• Learning: a process of acquiring new knowledge and behaviors as a result of practice, study, or experience.
  • Effective training: when trainees are intentionally provided with pedagogically sound opportunities to learn targeted knowledge, skills, and attitudes...through instruction, demonstration, practice, and timely diagnostic feedback about their performance.
  • The goal of training: to create sustainable changes in behavior and cognition so that individuals possess the competencies they need to perform a job.

Before Training Occurs

Figure 1 is Table 3 from the paper, showing pretraining actions that are most critical to improving training effectiveness. I’ll concentrate on a few of these actions for the rest of this article.

Eduardo Salas Figure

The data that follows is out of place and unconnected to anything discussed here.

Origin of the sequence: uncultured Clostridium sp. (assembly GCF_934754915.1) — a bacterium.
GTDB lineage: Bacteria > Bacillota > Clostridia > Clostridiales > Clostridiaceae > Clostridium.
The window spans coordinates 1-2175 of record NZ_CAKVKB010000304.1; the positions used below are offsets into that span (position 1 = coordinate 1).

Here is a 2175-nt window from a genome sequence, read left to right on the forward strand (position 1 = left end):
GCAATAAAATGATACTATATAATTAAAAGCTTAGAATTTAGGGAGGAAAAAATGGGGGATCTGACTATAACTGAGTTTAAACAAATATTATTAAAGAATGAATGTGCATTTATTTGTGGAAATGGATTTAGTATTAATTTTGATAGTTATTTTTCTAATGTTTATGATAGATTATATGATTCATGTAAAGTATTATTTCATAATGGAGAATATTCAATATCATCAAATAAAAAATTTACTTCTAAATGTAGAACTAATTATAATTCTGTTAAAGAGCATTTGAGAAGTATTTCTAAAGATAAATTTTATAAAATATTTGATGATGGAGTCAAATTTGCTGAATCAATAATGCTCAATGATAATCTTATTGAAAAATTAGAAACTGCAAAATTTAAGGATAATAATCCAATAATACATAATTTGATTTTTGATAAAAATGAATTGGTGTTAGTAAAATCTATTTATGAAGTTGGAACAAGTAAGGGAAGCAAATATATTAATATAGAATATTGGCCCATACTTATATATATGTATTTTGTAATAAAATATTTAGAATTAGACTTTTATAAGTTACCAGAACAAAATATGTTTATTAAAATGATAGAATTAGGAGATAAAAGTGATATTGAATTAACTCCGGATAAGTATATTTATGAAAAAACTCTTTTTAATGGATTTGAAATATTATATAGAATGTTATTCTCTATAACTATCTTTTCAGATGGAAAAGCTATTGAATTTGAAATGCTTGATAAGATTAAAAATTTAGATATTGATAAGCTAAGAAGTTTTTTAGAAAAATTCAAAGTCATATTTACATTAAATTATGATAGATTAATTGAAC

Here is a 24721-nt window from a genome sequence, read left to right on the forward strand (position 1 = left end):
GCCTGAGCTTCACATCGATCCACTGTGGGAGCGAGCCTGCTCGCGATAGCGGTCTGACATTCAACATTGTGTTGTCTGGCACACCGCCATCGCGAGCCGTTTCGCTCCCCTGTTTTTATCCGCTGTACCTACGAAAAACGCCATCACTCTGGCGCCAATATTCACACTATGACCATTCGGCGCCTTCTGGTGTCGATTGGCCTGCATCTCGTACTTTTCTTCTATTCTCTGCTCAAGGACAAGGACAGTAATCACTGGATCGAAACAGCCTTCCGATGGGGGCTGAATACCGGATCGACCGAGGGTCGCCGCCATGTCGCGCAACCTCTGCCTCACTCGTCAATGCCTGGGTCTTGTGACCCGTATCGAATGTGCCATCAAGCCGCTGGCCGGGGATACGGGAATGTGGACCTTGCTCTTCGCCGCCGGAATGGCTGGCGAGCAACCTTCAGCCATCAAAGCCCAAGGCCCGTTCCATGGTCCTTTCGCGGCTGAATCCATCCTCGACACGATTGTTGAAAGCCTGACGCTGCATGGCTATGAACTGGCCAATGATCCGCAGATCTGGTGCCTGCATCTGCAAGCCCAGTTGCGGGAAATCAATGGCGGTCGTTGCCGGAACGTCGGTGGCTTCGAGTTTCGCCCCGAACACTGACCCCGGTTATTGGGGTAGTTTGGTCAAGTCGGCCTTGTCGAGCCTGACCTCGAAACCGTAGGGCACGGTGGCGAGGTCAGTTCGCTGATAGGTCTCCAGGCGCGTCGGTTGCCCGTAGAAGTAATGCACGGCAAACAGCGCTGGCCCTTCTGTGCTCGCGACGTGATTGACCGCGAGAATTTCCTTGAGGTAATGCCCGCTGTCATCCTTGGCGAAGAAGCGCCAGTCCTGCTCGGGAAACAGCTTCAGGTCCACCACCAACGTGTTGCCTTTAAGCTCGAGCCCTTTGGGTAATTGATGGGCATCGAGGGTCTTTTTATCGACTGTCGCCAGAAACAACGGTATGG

Needs Analysis: What’s Needed and Why

The authors found two steps to be especially critical for pretraining effectiveness: needs analysis and preparation of the learning climate. From my own knowledge of the field, many L&D teams don’t do either of these steps very often or with much precision. Could this be one reason for lack of success? Probably yes—ever heard of the phrase, “Measure twice; cut once?” Analysis helps you avoid mistakes before taking action. I know teams are working under deadlines, but they can conduct an analysis of learner needs and the learning climate fairly quickly.


First, the authors clearly explain that it’s important to realize when training is not the right solution. A needs analysis will determine whether a nontraining solution is a better alternative.

Second, they explain, we often ask too few or the wrong questions. Stakeholders (such as jobholders, their supervisors, or a subject matter expert) often don’t know what they need. Likewise, they often don’t know the difference between must-know content and content that a jobholder can simply retrieve as needed. The authors remind us that this distinction is of the utmost importance, because people can only process a certain amount of information at a time. If we ask people to memorize or process more information than necessary, it interferes with learning.